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Blantons Add to Family Legacy, Launch Namesake Museum’s $40 Million Campaign with New Gift

Giving News

By Richard Havens

“What excites me the most is that no one fully anticipated the impact the Blanton has had,” says Eddy Blanton. He’s reflecting on the success of UT’s newly constructed Blanton Museum of Art, named for his father, Jack S. Blanton, longtime Houston business and civic leader, former chairman of the UT Board of Regents, and 81-year-old patriarch to generations of UT alumni.

Jack Blanton, second from right, was on hand for the Blanton Museum's first gala in its new home. His children, Jack Blanton Jr, Elizabeth Wareing, and Eddy Blanton, honored him with a surprise gift to the museum.

Jack Blanton, second from right, was honored by Eddy Blanton, Elizabeth Wareing, and Jack Blanton, Jr., with a gift that launched the Blanton Museum’s new campaign.

Eddy Blanton recently teamed with his siblings, fellow Texas Exes Jack Blanton, Jr., and Elizabeth Wareing, to honor their father with a $1 million gift to the museum. They made the gift through the Scurlock Foundation, named for Eddy Scurlock, their grandfather and Jack Sr.’s father-in-law. “My grandfather always said it takes a team, and that’s what we wanted to do,” Eddy says, “be a part of a team with the many other people who are making the museum what it is.”

UT President Bill Powers announced their donation in January as a surprise at the Blanton Museum’s first gala in its new home. The event paid tribute to Jack Blanton and launched the museum’s $40 million component of the Campaign for Texas. Funds raised will support exhibitions and the permanent collection while strengthening the Blanton’s endowment.

Thanks to the shared vision of so many supporters, who have made gifts of all sizes, UT now has the largest university art museum in the country. At 180,000 square feet, it houses more than 18,000 works in state-of-the-art facilities just steps from the Capitol. The Blanton quickly has become a center of activity, with a robust annual attendance of 115,000 students and visitors studying art and enjoying popular programs such as the museum’s monthly “B scene” parties and Bach Cantata Project performances. The Scurlock Foundation’s $1 million gift will help ensure that the museum continues to exceed expectations.

At 180,000 square feet, the Blanton is the largest university art museum in the country..

At 180,000 square feet, the Blanton is the largest university art museum in the country.

Since the completion in 2006 of the Mari and James A. Michener Gallery Building, the first of the Blanton’s two buildings to open, its exhibitions have been popular with critics as well. “The Geometry of Hope: Latin American Abstract Art from the Patricia Phelps de Cisneros Collection,” a recent exhibition that drew on the museum’s preeminent resources in Latin American art, was named the best thematic show nationally at the International Association of Art Critics Awards, putting the Blanton in company with New York’s Museum of Modern Art and Metropolitan Museum of Art.

The buzz has continued this spring with the touring exhibition “Birth of the Cool: California Art, Design, and Culture at Midcentury,” on view through May 17. Befitting its favorable reviews in The New York Times and The Wall Street Journal, “Birth of the Cool” has been drawing enormous crowds. Changing gears this fall, the museum will present a rare discovery. A fragment of a Veronese painting from the Blanton’s Suida-Manning Collection of Renaissance and Baroque art recently was identified as the central figure separated more than 200 years ago from a larger work by the artist, the so-called Petrobelli Altarpiece. The Blanton will be the only U.S. venue to exhibit a reconstruction of this masterwork.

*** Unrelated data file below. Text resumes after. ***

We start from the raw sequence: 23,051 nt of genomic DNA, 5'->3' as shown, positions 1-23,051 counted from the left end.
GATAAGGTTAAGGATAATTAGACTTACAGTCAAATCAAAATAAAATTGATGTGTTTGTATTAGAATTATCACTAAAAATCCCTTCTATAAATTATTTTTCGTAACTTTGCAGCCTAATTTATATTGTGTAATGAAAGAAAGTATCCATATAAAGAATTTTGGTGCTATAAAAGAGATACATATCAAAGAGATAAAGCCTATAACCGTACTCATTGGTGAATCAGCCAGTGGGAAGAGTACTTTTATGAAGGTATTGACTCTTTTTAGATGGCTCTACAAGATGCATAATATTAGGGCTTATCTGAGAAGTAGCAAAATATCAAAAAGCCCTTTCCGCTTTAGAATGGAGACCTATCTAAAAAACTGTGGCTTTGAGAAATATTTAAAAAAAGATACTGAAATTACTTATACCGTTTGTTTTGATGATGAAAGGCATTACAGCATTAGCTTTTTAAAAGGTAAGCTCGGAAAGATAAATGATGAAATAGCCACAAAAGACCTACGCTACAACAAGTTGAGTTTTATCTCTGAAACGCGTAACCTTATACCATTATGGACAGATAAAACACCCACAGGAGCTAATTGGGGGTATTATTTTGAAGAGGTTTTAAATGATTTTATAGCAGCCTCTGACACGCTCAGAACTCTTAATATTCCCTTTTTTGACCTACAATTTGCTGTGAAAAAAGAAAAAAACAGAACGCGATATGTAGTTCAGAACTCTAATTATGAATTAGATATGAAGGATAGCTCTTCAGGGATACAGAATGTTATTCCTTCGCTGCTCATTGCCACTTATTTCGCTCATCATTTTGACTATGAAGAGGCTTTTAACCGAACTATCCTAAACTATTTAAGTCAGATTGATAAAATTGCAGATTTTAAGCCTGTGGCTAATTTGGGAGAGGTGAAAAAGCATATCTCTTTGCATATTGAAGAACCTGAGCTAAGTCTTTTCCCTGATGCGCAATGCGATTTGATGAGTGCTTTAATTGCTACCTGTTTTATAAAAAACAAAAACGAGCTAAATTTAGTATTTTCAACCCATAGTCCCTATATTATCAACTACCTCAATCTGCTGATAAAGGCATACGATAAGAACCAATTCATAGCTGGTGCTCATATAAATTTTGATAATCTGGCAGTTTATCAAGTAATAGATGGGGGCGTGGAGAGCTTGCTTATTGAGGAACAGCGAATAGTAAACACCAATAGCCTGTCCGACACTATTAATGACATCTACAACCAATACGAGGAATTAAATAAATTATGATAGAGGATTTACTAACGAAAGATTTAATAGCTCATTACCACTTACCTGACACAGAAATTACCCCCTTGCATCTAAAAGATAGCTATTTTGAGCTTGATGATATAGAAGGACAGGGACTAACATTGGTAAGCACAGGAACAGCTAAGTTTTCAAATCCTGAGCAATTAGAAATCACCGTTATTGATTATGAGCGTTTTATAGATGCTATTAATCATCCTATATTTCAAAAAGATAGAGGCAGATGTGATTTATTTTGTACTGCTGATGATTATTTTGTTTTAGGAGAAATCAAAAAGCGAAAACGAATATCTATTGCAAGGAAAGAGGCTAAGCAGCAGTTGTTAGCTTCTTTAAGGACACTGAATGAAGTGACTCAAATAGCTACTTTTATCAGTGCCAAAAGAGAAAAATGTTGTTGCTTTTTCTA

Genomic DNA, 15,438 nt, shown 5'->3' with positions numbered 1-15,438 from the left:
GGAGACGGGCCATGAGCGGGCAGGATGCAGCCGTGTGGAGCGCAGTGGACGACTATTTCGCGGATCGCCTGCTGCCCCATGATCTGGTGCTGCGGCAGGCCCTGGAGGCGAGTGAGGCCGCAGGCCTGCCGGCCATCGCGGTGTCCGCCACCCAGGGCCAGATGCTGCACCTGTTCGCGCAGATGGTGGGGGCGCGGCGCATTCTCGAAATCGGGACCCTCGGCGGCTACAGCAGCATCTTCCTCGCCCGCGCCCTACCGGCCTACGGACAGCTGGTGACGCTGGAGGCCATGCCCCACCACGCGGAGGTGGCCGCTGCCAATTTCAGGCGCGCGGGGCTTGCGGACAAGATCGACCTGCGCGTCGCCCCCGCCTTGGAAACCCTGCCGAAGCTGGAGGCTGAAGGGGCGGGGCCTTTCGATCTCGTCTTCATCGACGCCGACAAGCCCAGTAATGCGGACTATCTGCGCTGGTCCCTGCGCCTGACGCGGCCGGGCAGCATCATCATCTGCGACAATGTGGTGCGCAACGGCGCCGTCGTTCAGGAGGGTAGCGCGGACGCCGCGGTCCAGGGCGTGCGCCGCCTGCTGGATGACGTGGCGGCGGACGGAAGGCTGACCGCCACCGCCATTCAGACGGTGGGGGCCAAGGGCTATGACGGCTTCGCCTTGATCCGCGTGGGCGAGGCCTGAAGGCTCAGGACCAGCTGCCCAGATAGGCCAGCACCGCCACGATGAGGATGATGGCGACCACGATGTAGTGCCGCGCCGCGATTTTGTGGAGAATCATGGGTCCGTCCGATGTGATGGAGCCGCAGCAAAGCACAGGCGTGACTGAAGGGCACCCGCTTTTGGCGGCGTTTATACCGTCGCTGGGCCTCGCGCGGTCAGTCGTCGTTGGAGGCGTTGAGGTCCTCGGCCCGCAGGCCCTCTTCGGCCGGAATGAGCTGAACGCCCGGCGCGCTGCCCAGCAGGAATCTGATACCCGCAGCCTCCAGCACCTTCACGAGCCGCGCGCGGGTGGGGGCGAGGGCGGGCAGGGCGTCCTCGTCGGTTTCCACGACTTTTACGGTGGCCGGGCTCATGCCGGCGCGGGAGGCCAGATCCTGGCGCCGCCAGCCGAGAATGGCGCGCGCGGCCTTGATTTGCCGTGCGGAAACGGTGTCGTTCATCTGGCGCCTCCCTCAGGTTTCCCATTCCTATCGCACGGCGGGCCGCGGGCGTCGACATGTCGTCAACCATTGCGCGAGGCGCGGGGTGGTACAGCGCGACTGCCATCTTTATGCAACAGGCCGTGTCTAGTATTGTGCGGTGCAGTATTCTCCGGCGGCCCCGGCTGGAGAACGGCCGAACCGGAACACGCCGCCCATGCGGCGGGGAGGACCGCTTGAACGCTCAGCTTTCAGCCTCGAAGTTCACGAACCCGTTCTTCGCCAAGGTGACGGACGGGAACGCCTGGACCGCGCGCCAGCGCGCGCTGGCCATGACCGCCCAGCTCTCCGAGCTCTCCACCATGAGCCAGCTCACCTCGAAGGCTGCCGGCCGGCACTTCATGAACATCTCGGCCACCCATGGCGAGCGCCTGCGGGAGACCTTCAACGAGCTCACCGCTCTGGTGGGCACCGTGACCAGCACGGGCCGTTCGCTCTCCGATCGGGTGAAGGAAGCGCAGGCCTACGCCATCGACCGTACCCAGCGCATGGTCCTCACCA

As Powers noted at the Blanton gala, “A great university deserves a great art museum.” Like the Blanton family, the president recognizes that meaningful experiences with fine art and culture are an essential part of a college education. The museum connects art to students across campus — history students, say, studying the American narrative through the social realist works of the Michener Collection, or business students examining entrepreneurship through contemporary works by Mike Smith, one of UT’s renowned art professors.

Students of all ages are among the museum's thousands of visitors each year.

The Blanton is a public gateway for UT, with students of all ages among its thousands of visitors each year.

The Blanton children are pleased with the museum’s progress and excited about its future. Jack Blanton, Jr., notes that it is fulfilling its promise to serve as a gateway that connects the public, including K-12 students, to UT. “I’ve seen what a truly great museum can do to bring a community together, and that’s what’s happening here,” he says. Asked what she hopes for the Blanton’s future, Wareing says, “It’s my heart’s desire that it continue to be outstanding, that it strive to be even better, and that it demonstrate a level of integrity that reflects the man it’s named for.”

With the recent opening of its newest component, the Edgar A. Smith Building, which houses classrooms and an auditorium, shop, and café, the Blanton has embarked upon its next stage of development: to build programs that will fulfill its potential as a center of excellence. Alumni and friends who contribute to the campaign will support further exhibitions and research, fund new acquisitions, and give students and other visitors a new reason to be proud of UT. The gift from Jack Blanton’s children leads the way.

To learn more about supporting the Blanton Museum of Art, visit the museum’s website or contact Director of Development Simone Wicha by e-mail or by calling 512-475-6013.

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